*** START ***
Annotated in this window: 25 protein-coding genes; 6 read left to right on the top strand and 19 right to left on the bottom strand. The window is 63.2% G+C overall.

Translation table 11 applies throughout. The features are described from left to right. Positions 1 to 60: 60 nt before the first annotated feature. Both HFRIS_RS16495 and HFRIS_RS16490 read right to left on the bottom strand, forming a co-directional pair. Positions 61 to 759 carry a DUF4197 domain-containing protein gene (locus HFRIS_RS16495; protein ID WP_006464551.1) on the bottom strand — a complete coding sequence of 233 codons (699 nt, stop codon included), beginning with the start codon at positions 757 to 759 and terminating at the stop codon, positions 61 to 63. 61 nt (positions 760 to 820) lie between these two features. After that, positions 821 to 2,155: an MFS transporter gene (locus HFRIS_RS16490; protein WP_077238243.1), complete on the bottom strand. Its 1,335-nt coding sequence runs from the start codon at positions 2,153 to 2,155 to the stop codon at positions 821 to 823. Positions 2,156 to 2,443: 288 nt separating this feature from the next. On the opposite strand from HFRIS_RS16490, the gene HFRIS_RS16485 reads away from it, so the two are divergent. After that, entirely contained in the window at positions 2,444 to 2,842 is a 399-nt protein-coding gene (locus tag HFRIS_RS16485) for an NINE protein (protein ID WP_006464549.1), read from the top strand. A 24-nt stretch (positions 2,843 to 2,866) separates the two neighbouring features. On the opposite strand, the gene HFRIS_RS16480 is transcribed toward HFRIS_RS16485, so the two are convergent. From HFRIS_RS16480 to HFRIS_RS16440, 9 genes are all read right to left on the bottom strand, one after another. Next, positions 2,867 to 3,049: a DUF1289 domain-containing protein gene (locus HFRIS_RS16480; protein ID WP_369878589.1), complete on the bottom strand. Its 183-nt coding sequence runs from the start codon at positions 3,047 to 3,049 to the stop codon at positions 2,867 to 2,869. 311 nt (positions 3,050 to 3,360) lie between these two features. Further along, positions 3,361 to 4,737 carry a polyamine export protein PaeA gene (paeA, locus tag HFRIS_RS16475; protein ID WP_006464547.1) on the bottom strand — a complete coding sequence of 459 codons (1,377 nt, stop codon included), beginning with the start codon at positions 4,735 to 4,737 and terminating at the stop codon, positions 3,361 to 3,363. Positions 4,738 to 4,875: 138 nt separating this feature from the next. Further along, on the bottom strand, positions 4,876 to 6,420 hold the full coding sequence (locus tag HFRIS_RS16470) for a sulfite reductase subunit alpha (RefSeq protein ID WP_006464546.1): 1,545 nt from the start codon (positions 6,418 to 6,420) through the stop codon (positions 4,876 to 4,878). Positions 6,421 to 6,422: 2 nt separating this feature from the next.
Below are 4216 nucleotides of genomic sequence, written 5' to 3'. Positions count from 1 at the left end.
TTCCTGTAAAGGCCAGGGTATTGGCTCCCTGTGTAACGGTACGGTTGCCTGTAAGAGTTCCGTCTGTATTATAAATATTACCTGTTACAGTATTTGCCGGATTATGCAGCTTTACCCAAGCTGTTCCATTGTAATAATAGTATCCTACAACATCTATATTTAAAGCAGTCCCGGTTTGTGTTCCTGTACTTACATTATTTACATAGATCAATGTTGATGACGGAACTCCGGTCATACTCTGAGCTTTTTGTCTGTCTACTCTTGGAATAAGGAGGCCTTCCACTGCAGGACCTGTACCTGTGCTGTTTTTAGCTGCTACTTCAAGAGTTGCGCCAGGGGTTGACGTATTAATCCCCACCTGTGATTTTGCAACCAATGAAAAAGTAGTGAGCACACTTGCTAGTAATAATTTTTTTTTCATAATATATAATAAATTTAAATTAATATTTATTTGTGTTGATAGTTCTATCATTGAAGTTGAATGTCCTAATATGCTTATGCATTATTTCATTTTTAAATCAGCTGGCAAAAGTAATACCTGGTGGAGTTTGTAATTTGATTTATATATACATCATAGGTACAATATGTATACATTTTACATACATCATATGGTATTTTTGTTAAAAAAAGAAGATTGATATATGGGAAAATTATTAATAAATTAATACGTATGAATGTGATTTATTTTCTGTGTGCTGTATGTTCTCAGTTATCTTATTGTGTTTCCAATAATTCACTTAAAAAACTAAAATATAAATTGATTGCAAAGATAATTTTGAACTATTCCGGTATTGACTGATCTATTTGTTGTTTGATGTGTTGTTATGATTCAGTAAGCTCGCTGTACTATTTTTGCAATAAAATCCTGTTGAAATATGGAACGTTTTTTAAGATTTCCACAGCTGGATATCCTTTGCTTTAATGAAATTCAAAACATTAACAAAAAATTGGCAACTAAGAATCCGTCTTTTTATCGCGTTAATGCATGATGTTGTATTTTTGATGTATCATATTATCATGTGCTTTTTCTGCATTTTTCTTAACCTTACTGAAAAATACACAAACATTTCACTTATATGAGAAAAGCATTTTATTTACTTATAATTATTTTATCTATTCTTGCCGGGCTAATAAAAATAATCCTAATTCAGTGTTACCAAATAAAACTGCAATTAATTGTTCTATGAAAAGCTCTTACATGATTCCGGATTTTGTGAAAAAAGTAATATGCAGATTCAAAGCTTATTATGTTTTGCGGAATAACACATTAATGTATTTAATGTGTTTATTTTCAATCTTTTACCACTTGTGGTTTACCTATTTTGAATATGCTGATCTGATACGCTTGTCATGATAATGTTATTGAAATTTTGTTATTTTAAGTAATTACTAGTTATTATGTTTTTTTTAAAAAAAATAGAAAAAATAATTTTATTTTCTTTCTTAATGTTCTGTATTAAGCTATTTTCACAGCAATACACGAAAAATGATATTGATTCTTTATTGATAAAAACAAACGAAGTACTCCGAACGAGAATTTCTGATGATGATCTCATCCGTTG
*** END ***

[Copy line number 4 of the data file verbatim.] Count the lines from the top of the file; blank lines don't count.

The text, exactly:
TTCCTGTAAAGGCCAGGGTATTGGCTCCCTGTGTAACGGTACGGTTGCCTGTAAGAGTTCCGTCTGTATTATAAATATTACCTGTTACAGTATTTGCCGGATTATGCAGCTTTACCCAAGCTGTTCCATTGTAATAATAGTATCCTACAACATCTATATTTAAAGCAGTCCCGGTTTGTGTTCCTGTACTTACATTATTTACATAGATCAATGTTGATGACGGAACTCCGGTCATACTCTGAGCTTTTTGTCTGTCTACTCTTGGAATAAGGAGGCCTTCCACTGCAGGACCTGTACCTGTGCTGTTTTTAGCTGCTACTTCAAGAGTTGCGCCAGGGGTTGACGTATTAATCCCCACCTGTGATTTTGCAACCAATGAAAAAGTAGTGAGCACACTTGCTAGTAATAATTTTTTTTTCATAATATATAATAAATTTAAATTAATATTTATTTGTGTTGATAGTTCTATCATTGAAGTTGAATGTCCTAATATGCTTATGCATTATTTCATTTTTAAATCAGCTGGCAAAAGTAATACCTGGTGGAGTTTGTAATTTGATTTATATATACATCATAGGTACAATATGTATACATTTTACATACATCATATGGTATTTTTGTTAAAAAAAGAAGATTGATATATGGGAAAATTATTAATAAATTAATACGTATGAATGTGATTTATTTTCTGTGTGCTGTATGTTCTCAGTTATCTTATTGTGTTTCCAATAATTCACTTAAAAAACTAAAATATAAATTGATTGCAAAGATAATTTTGAACTATTCCGGTATTGACTGATCTATTTGTTGTTTGATGTGTTGTTATGATTCAGTAAGCTCGCTGTACTATTTTTGCAATAAAATCCTGTTGAAATATGGAACGTTTTTTAAGATTTCCACAGCTGGATATCCTTTGCTTTAATGAAATTCAAAACATTAACAAAAAATTGGCAACTAAGAATCCGTCTTTTTATCGCGTTAATGCATGATGTTGTATTTTTGATGTATCATATTATCATGTGCTTTTTCTGCATTTTTCTTAACCTTACTGAAAAATACACAAACATTTCACTTATATGAGAAAAGCATTTTATTTACTTATAATTATTTTATCTATTCTTGCCGGGCTAATAAAAATAATCCTAATTCAGTGTTACCAAATAAAACTGCAATTAATTGTTCTATGAAAAGCTCTTACATGATTCCGGATTTTGTGAAAAAAGTAATATGCAGATTCAAAGCTTATTATGTTTTGCGGAATAACACATTAATGTATTTAATGTGTTTATTTTCAATCTTTTACCACTTGTGGTTTACCTATTTTGAATATGCTGATCTGATACGCTTGTCATGATAATGTTATTGAAATTTTGTTATTTTAAGTAATTACTAGTTATTATGTTTTTTTTAAAAAAAATAGAAAAAATAATTTTATTTTCTTTCTTAATGTTCTGTATTAAGCTATTTTCACAGCAATACACGAAAAATGATATTGATTCTTTATTGATAAAAACAAACGAAGTACTCCGAACGAGAATTTCTGATGATGATCTCATCCGTTG